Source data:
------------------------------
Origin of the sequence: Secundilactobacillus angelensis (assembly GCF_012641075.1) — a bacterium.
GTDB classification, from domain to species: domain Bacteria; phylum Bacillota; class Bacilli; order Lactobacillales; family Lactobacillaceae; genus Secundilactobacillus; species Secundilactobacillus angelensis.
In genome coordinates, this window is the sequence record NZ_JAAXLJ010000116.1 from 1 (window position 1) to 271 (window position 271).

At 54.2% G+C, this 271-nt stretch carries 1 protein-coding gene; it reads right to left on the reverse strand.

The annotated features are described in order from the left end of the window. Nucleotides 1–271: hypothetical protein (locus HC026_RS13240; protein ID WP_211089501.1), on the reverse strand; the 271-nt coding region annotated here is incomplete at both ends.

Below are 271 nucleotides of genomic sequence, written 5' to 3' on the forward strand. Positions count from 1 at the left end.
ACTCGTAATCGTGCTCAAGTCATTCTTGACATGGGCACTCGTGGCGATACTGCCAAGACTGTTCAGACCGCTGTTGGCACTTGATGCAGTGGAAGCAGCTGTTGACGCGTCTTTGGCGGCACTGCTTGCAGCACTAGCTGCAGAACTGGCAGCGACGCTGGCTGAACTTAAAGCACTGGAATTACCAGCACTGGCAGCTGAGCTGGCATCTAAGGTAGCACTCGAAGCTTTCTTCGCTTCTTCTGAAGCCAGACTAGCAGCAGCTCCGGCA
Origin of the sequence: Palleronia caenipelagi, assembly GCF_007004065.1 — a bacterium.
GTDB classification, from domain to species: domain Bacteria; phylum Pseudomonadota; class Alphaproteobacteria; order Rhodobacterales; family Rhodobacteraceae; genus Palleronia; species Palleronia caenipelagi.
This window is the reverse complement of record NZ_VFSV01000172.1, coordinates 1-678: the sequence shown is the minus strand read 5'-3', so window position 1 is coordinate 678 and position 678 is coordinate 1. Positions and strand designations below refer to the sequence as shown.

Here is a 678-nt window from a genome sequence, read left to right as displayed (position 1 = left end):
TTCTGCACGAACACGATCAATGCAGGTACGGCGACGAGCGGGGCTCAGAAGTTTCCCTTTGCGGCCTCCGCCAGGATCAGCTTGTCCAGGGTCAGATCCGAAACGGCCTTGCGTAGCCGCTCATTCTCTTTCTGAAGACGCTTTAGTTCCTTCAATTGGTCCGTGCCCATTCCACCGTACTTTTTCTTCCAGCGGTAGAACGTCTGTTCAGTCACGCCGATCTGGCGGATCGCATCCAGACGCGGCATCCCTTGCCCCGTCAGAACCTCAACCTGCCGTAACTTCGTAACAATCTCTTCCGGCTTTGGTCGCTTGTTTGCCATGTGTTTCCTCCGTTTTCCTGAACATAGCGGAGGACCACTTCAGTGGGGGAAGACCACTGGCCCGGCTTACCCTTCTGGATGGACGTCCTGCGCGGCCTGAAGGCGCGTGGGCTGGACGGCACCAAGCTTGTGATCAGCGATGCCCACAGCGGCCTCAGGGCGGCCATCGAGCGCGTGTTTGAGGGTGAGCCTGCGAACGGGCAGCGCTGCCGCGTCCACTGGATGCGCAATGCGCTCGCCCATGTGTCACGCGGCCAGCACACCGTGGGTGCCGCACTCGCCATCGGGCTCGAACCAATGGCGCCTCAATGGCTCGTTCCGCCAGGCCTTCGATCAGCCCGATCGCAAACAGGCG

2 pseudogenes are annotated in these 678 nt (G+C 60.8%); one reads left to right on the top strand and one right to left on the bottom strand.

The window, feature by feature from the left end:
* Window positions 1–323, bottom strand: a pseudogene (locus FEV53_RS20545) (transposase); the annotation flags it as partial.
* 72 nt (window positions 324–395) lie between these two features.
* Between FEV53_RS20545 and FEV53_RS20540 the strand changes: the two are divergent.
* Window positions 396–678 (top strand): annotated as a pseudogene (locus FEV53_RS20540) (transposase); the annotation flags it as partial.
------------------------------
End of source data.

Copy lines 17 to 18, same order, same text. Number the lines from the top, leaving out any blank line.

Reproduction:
* Between FEV53_RS20545 and FEV53_RS20540 the strand changes: the two are divergent.
* Window positions 396–678 (top strand): annotated as a pseudogene (locus FEV53_RS20540) (transposase); the annotation flags it as partial.